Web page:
“Tomato trade with Mexico costs US farmers $ 250 million a year”

"Tomato trade with Mexico costs US farmers $ 250 million a year"

As Mexican tomato exports increase worldwide, including the United States, prices for U.S. farmers, including Florida, are falling. Historically, new research from the University of Florida shows that if imports from Mexico increase by 50 percent over the next few years, it could earn US farmers $ 252 million a year – or 27 percent.

This is a huge loss for U.S. farmers who produced 1.3 billion pounds of fresh tomatoes by 2020, less than a third of the 2000 crop.

As Mexico increases worldwide tomato exports, prices for U.S. farmers, including Florida, fall.

Zhengfi Kuan, associate professor of food and resource economics at the UF Food and Agricultural Science Institute, said the decline in U.S. tomato exports was due to Mexico and other challenges.

Quan published a study on the impact of intensifying Mexican competition on American farmers. The market conditions of the Mexican and domestic tomato industry have completely changed in the last 20 years. Mexico now dominates the U.S. market, with three times the market share of domestic industry. That change sparked Guan’s interest in pursuing a new study.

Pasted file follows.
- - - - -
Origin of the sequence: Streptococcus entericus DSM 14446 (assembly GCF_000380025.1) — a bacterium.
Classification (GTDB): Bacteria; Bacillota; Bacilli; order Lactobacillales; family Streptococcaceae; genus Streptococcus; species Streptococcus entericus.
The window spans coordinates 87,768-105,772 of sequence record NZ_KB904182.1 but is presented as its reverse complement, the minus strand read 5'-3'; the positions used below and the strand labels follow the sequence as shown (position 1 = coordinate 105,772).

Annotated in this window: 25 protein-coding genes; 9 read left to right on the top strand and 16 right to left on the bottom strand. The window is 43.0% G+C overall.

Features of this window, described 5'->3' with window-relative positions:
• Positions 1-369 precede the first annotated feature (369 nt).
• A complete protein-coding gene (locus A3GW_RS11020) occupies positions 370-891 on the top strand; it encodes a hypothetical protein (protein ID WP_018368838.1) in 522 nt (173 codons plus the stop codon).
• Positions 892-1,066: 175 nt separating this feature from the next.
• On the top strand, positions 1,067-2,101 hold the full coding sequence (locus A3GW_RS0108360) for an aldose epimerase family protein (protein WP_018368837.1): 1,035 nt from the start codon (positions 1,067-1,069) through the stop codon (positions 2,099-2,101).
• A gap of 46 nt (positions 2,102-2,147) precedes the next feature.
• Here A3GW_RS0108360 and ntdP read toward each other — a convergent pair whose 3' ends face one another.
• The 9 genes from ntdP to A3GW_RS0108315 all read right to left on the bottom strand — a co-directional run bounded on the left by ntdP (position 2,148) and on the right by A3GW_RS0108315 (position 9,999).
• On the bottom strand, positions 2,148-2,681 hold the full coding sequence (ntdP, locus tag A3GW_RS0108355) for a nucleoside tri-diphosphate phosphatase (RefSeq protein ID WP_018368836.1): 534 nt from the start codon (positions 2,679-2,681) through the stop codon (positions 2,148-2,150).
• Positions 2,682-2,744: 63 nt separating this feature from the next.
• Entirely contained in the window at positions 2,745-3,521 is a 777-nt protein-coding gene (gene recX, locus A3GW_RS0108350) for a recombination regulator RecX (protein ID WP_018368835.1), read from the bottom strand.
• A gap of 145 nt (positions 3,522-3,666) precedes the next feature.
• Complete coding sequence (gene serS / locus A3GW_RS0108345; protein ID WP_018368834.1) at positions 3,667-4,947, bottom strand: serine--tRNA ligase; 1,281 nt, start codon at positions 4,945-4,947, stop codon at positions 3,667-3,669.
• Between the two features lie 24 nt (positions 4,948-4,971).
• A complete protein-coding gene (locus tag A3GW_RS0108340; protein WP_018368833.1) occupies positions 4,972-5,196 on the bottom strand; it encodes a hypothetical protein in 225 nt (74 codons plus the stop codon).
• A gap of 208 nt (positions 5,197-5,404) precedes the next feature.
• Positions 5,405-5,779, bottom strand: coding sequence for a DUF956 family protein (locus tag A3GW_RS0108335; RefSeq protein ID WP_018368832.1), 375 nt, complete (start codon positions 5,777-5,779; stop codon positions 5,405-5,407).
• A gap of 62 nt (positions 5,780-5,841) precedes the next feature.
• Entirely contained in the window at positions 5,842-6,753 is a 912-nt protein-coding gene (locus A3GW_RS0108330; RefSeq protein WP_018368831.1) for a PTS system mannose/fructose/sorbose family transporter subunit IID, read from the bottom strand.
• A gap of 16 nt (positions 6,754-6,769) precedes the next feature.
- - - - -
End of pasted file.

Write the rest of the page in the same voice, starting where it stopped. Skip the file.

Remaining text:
“Recently there have been a series of trade disputes between the two countries over fruits and vegetables,” he said. “One reason is that imports from Mexico are rising, subsidies are rising, prices are falling and American farmers are rapidly losing market share.

“The findings of our study will provide tomato growers and policymakers with important insights into the challenges and sustainability of the American tomato industry,” Quan said.

In his study, Quan measured the potential losses to the U.S. sector as a result of increased imports from Mexico. As a rule of thumb, the amount of tomatoes imported from Mexico increased by about 60 percent between 2009-2019.

Zhengfi Quan’s study measured the potential loss to the US industry due to increased imports from Mexico.

The results of Guan’s research show that domestic tomato prices are particularly sensitive to imports from Mexico in a highly saturated market.

Imports are particularly damaging to the Florida tomato industry, with sales of about $ 400 million and the same harvest seasons in Mexico. West-Central, Southwest and Southeast Florida are the largest tomato growing areas in the state of Sunshine.

The trade shortage is not just a problem for tomatoes – it is a problem for farmers and horticulturists of various commodities. According to the U.S. Department of Agriculture, fruits and vegetables such as tomatoes, strawberries, peppers, cucumbers and melons account for 50 percent of total Mexican horticultural imports to the United States by 2020.

“But not all will be lost if the American fruit and vegetable industries revolutionize production technology,” Quan said. “Mechanization or automation will be a game changer and the future of this labor-intensive industry.”

For more information:
Brad Buck
University of Florida
+1 352 875 2641
[email protected]

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